News Corp. options traders are making the most bullish bets since 2009 amid speculation Chief Operating Officer Chase Carey’s increasing influence will spur growth at the media company.
Calls to buy News Corp., the owner of Fox Broadcasting and the Wall Street Journal, outnumber puts to sell by 2.8-to-1, the most since February 2009, data compiled by Bloomberg show. The ratio has risen 27 percent this month as traders bet that the company will extend this year’s 20 percent gain and keep beating returns from rivals Time Warner Inc., Viacom Inc. and Walt Disney Co.
Carey, 58, has gained influence as the U.K. government reviews allegations that News Corp. journalists hacked into people’s phones, according to Chief Executive Officer Rupert Murdoch, who named Carey as his successor when asked who could replace him. That’s making investors more confident that the New York-based company will focus on dividends and buybacks to boost the stock price, according to Yacktman Asset Management Co.
“Chase Carey is a very capable guy,” Don Yacktman, the Austin, Texas-based money manager’s founder, said in a phone interview yesterday. Yacktman’s firm owns 4.5 percent of News Corp.’s Class A shares, data compiled by Bloomberg show. “We expect him to do what we expect out of all management, which is to be rational and do what’s in the best interest of the shareholders.”
The Class A shares rallied 5.4 percent to $17.44 yesterday. They have rebounded after falling to a 10-month low of $13.62 on Aug. 8 as London police began a probe into phone hacking at the company’s defunct U.K. tabloid, News of the World. The stock’s gain this year compares with a 13 percent advance for Viacom, 8.2 percent increase for Time Warner and Disney’s 4.4 percent loss.
Open interest for News Corp. calls has jumped 41 percent this month to 348,476 contracts, more than quadruple the 9.5 percent increase for puts, which reached 125,768 contracts.
The Chicago Board Options Exchange Volatility Index, or VIX, fell 1.4 percent to 27.41 as of 4:15 p.m. in New York and has decreased 20 percent over the past four days, the biggest four-session drop since August. The VStoxx Index, which measures Euro Stoxx 50 options, decreased 1.5 percent to close at 36.54 today.
Jack Horner, a spokesman for News Corp., declined to comment on options trading or Carey. Bloomberg LP, the parent of Bloomberg News, competes with News Corp. and its Dow Jones division in providing financial news and data.
‘Under a Bus’
“Chase Carey and I run this company as a team,” Murdoch, 80, said in an Aug. 10 conference call with reporters. “Chase is my partner. If anything happened to me, I’m sure he’ll get it immediately if I went under a bus.”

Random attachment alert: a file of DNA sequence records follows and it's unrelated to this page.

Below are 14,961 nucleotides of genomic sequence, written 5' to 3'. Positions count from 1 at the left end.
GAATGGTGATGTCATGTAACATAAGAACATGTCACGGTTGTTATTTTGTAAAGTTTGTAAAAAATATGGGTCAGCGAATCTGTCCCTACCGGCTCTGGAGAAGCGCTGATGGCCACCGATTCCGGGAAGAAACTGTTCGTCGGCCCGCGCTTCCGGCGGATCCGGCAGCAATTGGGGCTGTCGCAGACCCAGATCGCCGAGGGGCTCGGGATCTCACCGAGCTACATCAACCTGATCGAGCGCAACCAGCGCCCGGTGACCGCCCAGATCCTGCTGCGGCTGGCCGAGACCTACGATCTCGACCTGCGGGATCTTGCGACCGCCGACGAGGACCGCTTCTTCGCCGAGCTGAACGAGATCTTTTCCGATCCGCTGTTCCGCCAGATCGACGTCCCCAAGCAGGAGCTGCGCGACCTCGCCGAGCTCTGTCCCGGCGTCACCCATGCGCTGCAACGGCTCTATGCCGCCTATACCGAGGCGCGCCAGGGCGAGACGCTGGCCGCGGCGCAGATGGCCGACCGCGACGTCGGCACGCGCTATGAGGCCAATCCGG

Carey was chief executive officer of DirecTV until 2009, when he returned to News Corp. He expanded DirecTV’s subscriber base to about 18 million from about 12 million at the end of 2003. Before that, he helped News Corp. expand its television business internationally and led talks for the Fox network to buy sports rights in the U.S.
News Corp. closed News of the World in July and abandoned its 7.8 billion-pound ($12.2 billion) bid for full control of British Sky Broadcasting Group Plc to contain the damage from the hacking scandal. Murdoch’s company almost tripled its stock-buyback program to $5 billion on July 12 after the company lost $6.8 billion in market value in four days. On Aug. 10, News Corp. boosted its quarterly dividend by 27 percent.
“The scandal was a catalyst for more shareholder-friendly activities and for Chase Carey to become more influential within the company,” Michael Morris, an analyst at Davenport & Co. in Richmond, Virginia, said in a telephone interview yesterday. “Chase Carey is one of the most highly respected leaders in the media industry and has a very strong track record.”
News Corp. would suffer from a faltering economy that causes a slump in the advertising market, according to Laura Martin, an analyst at Needham & Co. in Pasadena, California. Revenue fell four straight quarters though September 2009 versus the year-earlier period as the U.S. financial crisis drove ad sales lower. Diminishing sales helped drive the Class A shares to $4.99, a record low, in March 2009.
“This company has a lot of global exposure to the general economy,” Martin, who rates the shares at “hold,” said in a phone interview yesterday. “Economic weakness in the U.S., U.K. or Australia will have a negative effect on all revenue streams, including subscription purchases, pay-for-play, newspaper subscriptions and advertising.”
That risk isn’t reflected in the derivatives markets, where News Corp. is perceived as safer than it was earlier in the year. Implied volatility for 30-day options has fallen to 36.80 from this year’s peak of 59.56 on Aug. 8.
Trading of calls surged to this year’s second-highest level on Nov. 21, with almost all call volume concentrated in a single transaction. An investor bought 50,000 January 2013 $20 calls while selling the same number of January 2013 $25 calls, according to Fred Bethon, a managing director for strategy and execution at X-Change Financial Access LLC in New York.
“The hacking scandal could be the best thing that ever happened to News Corp. shareholders,” said David Bank, an analyst with RBC Capital Markets in New York. “This stock, unlike any other stock in its group, has traded to an absolute worst-case-scenario level.”